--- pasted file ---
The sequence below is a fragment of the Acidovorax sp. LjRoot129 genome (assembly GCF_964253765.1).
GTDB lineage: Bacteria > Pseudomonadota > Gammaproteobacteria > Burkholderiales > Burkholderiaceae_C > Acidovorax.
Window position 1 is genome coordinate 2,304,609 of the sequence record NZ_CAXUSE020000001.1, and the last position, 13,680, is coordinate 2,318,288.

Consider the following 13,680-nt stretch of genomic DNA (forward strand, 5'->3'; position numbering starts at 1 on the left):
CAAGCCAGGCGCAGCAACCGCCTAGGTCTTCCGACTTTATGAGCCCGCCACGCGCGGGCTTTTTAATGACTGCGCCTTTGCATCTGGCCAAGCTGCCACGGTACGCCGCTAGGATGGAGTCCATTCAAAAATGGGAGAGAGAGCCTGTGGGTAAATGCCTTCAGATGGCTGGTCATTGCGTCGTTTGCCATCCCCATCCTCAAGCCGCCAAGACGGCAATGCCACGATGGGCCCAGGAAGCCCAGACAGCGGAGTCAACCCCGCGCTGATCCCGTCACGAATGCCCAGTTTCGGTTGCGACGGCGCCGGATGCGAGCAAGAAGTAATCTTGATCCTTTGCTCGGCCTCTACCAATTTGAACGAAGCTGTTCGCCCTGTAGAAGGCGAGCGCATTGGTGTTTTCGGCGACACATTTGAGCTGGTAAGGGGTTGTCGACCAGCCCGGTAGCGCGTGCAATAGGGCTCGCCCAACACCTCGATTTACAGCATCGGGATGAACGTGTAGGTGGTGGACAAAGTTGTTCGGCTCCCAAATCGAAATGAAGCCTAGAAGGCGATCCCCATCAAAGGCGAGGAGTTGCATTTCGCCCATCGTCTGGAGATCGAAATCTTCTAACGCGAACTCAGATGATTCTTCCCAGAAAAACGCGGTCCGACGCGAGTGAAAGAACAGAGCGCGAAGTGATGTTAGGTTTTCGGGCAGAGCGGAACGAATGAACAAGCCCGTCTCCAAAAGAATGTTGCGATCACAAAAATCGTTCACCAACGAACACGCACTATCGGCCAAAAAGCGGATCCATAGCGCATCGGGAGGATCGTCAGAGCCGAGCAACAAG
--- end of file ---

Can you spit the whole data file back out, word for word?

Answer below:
The sequence below is a fragment of the Acidovorax sp. LjRoot129 genome (assembly GCF_964253765.1).
GTDB lineage: Bacteria > Pseudomonadota > Gammaproteobacteria > Burkholderiales > Burkholderiaceae_C > Acidovorax.
Window position 1 is genome coordinate 2,304,609 of the sequence record NZ_CAXUSE020000001.1, and the last position, 13,680, is coordinate 2,318,288.

Consider the following 13,680-nt stretch of genomic DNA (forward strand, 5'->3'; position numbering starts at 1 on the left):
CAAGCCAGGCGCAGCAACCGCCTAGGTCTTCCGACTTTATGAGCCCGCCACGCGCGGGCTTTTTAATGACTGCGCCTTTGCATCTGGCCAAGCTGCCACGGTACGCCGCTAGGATGGAGTCCATTCAAAAATGGGAGAGAGAGCCTGTGGGTAAATGCCTTCAGATGGCTGGTCATTGCGTCGTTTGCCATCCCCATCCTCAAGCCGCCAAGACGGCAATGCCACGATGGGCCCAGGAAGCCCAGACAGCGGAGTCAACCCCGCGCTGATCCCGTCACGAATGCCCAGTTTCGGTTGCGACGGCGCCGGATGCGAGCAAGAAGTAATCTTGATCCTTTGCTCGGCCTCTACCAATTTGAACGAAGCTGTTCGCCCTGTAGAAGGCGAGCGCATTGGTGTTTTCGGCGACACATTTGAGCTGGTAAGGGGTTGTCGACCAGCCCGGTAGCGCGTGCAATAGGGCTCGCCCAACACCTCGATTTACAGCATCGGGATGAACGTGTAGGTGGTGGACAAAGTTGTTCGGCTCCCAAATCGAAATGAAGCCTAGAAGGCGATCCCCATCAAAGGCGAGGAGTTGCATTTCGCCCATCGTCTGGAGATCGAAATCTTCTAACGCGAACTCAGATGATTCTTCCCAGAAAAACGCGGTCCGACGCGAGTGAAAGAACAGAGCGCGAAGTGATGTTAGGTTTTCGGGCAGAGCGGAACGAATGAACAAGCCCGTCTCCAAAAGAATGTTGCGATCACAAAAATCGTTCACCAACGAACACGCACTATCGGCCAAAAAGCGGATCCATAGCGCATCGGGAGGATCGTCAGAGCCGAGCAACAAG